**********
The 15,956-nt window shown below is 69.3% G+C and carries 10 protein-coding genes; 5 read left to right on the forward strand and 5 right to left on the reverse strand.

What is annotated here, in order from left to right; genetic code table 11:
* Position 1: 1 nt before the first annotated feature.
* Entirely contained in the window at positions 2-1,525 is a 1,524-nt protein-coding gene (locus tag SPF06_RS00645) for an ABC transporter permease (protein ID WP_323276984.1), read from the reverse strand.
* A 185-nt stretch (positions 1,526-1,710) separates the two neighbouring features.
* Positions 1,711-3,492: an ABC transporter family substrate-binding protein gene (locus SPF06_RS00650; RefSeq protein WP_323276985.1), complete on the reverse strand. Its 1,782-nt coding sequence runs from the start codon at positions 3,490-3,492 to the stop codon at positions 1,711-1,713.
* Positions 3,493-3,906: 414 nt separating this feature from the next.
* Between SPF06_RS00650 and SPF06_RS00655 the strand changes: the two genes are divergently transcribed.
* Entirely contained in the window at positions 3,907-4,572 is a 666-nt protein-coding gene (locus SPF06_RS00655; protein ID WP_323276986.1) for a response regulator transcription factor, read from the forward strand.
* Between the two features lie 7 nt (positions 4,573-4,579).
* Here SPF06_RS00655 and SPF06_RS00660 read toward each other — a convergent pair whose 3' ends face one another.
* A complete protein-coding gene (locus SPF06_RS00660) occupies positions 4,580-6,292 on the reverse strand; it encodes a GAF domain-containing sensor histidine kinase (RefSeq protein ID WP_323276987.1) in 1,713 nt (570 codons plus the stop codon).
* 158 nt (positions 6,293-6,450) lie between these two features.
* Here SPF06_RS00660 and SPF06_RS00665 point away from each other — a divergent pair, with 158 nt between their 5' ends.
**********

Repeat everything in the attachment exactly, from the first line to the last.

The 15,956-nt window shown below is 69.3% G+C and carries 10 protein-coding genes; 5 read left to right on the forward strand and 5 right to left on the reverse strand.

What is annotated here, in order from left to right; genetic code table 11:
* Position 1: 1 nt before the first annotated feature.
* Entirely contained in the window at positions 2-1,525 is a 1,524-nt protein-coding gene (locus tag SPF06_RS00645) for an ABC transporter permease (protein ID WP_323276984.1), read from the reverse strand.
* A 185-nt stretch (positions 1,526-1,710) separates the two neighbouring features.
* Positions 1,711-3,492: an ABC transporter family substrate-binding protein gene (locus SPF06_RS00650; RefSeq protein WP_323276985.1), complete on the reverse strand. Its 1,782-nt coding sequence runs from the start codon at positions 3,490-3,492 to the stop codon at positions 1,711-1,713.
* Positions 3,493-3,906: 414 nt separating this feature from the next.
* Between SPF06_RS00650 and SPF06_RS00655 the strand changes: the two genes are divergently transcribed.
* Entirely contained in the window at positions 3,907-4,572 is a 666-nt protein-coding gene (locus SPF06_RS00655; protein ID WP_323276986.1) for a response regulator transcription factor, read from the forward strand.
* Between the two features lie 7 nt (positions 4,573-4,579).
* Here SPF06_RS00655 and SPF06_RS00660 read toward each other — a convergent pair whose 3' ends face one another.
* A complete protein-coding gene (locus SPF06_RS00660) occupies positions 4,580-6,292 on the reverse strand; it encodes a GAF domain-containing sensor histidine kinase (RefSeq protein ID WP_323276987.1) in 1,713 nt (570 codons plus the stop codon).
* 158 nt (positions 6,293-6,450) lie between these two features.
* Here SPF06_RS00660 and SPF06_RS00665 point away from each other — a divergent pair, with 158 nt between their 5' ends.